Aluminum is a tin-white, malleable, and ductile metal used as a pure metal or in alloys. Contact sensitivity to noninjected aluminum is rare but most commonly occurs during the continual application of aluminum-containing antiperspirants. Aluminum allergy has been reported to be associated with an axillary rash and with hand dermatitis.
The more typical route of sensitization, however, is via the absorption of aluminum through hyposensitization injections and vaccines. Hyposensitization injections are used as treatment for IgE-mediated allergies, and the most commonly used extracts in these solutions are aluminum-contacting antigens. Additionally, aluminum compounds have been widely used as adjuvants in prophylactic and therapeutic vaccines to potentiate the immune response. Aluminum-containing vaccines are prepared by the adsorption of antigens onto aluminum hydroxide or aluminum phosphate gels or by the precipitation of antigens in a solution of potassium aluminum sulfate.
FDA regulations limit the aluminum content of an individual dose of a vaccine to 0.85 mg of elemental aluminum. The diminutive level of aluminum needed in vaccines to induce serious toxicities is evidenced by the undetectable changes in the normal plasma concentration of aluminum (5 µg/L) after intramuscular administration of an aluminum-containing vaccine.
Although the development of painful and pruritic nodules at the site of aluminum-containing injections is a rare event, it is nevertheless the most frequent clinical manifestation of a hypersensitivity reaction to aluminum hydroxide in vaccines and in aluminum-containing antigen solutions. Such nodules have also been associated with hyper- and hypopigmentation, hypertrichosis, and lichenification.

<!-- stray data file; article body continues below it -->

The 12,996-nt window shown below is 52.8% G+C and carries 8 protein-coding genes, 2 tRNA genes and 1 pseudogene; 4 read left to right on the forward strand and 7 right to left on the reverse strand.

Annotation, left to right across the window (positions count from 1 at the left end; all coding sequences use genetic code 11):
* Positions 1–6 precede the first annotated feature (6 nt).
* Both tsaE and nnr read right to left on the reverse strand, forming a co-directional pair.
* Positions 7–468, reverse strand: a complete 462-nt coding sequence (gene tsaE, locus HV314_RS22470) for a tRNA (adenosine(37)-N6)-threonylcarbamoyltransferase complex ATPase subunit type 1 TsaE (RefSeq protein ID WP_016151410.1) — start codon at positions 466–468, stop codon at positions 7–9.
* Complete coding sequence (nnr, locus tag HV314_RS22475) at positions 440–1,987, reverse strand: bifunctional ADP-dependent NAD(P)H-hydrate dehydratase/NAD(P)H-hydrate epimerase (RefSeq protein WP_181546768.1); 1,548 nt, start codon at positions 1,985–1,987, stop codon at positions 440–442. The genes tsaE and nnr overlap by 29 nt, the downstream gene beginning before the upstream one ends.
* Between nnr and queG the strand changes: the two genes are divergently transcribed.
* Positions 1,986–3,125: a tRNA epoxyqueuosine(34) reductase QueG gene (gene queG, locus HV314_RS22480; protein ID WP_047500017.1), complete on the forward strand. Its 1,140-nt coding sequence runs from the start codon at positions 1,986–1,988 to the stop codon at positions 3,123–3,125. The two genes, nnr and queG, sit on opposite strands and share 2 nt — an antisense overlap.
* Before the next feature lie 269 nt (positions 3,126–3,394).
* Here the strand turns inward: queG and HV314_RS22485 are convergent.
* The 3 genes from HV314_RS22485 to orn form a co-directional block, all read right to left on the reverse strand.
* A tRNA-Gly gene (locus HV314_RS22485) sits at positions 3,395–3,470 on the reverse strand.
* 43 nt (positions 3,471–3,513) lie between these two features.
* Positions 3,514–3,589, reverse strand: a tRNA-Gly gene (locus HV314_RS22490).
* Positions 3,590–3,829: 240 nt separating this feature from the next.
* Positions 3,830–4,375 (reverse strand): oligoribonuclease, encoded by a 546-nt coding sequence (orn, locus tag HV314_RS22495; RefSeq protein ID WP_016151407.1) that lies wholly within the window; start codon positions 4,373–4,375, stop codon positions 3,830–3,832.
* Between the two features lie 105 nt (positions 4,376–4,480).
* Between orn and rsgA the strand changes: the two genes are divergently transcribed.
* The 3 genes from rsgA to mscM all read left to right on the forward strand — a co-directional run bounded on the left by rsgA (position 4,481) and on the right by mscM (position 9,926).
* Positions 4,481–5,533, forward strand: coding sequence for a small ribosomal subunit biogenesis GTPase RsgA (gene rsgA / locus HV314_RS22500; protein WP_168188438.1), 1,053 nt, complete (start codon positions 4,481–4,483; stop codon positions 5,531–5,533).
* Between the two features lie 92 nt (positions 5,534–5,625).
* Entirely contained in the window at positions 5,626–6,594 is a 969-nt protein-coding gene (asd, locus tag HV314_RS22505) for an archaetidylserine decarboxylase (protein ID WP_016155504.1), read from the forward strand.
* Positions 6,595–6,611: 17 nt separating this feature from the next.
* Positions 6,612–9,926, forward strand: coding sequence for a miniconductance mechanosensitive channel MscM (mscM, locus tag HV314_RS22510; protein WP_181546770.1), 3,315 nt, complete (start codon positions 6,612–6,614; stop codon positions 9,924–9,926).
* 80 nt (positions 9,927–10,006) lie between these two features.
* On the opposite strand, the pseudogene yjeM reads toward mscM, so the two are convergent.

Of individuals who undergo immunotherapy with aluminum-containing allergen extracts, 33 to 70% develop a local immediate or transient inflammatory reaction[10,11] whereas 0.5 to 6% develop nodules weeks, months, or even years after the introduction of aluminum. Garcia-Patos and colleagues described 10 patients who had a persistent nodular reaction at the injection site of allergen extract preparations containing aluminum. The results of patch tests with 2% aluminum chloride in water were positive in five patients. Biopsy specimens from nodules appearing 1 to 9 months after the patients were injected were associated with the histopathologic features of a histiocytic foreign-body reaction. Nodular lesions of greater than 1 year's duration, however, showed a granulomatous reaction.
Some patients with hypersensitivity reactions to aluminum develop dermatitis, either localized or generalized. Cox and colleagues reported on an 18-month-old female child with dermatitis, characterized by acute weeping vesiculation at the vaccination site, that developed 6 months after she received diphtheria and tetanus toxoids and pertussis (DTP) triple vaccine. A patch-test result for aluminum was positive despite no known exposures to aluminum-containing products.
Dermatitis. 2005;16(3):115-120. © 2005 American Contact Dermatitis Society
Cite this: Hypersensitivity Reactions to Vaccine Components - Medscape - Sep 01, 2005.